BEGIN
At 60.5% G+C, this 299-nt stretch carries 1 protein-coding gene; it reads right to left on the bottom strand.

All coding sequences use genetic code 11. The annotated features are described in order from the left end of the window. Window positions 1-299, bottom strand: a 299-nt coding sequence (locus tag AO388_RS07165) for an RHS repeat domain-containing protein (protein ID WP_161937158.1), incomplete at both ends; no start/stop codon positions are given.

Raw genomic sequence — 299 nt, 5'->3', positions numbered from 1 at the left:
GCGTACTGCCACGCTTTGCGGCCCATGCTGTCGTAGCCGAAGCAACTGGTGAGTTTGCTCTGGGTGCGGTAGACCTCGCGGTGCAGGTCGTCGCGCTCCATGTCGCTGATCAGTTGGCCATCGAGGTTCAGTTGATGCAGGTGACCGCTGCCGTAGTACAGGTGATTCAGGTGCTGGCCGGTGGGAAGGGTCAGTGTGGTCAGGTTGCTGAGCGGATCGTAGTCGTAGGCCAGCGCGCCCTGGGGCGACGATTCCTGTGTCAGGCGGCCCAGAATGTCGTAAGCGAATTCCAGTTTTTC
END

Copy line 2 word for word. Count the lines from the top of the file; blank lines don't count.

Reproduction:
All coding sequences use genetic code 11. The annotated features are described in order from the left end of the window. Window positions 1-299, bottom strand: a 299-nt coding sequence (locus tag AO388_RS07165) for an RHS repeat domain-containing protein (protein ID WP_161937158.1), incomplete at both ends; no start/stop codon positions are given.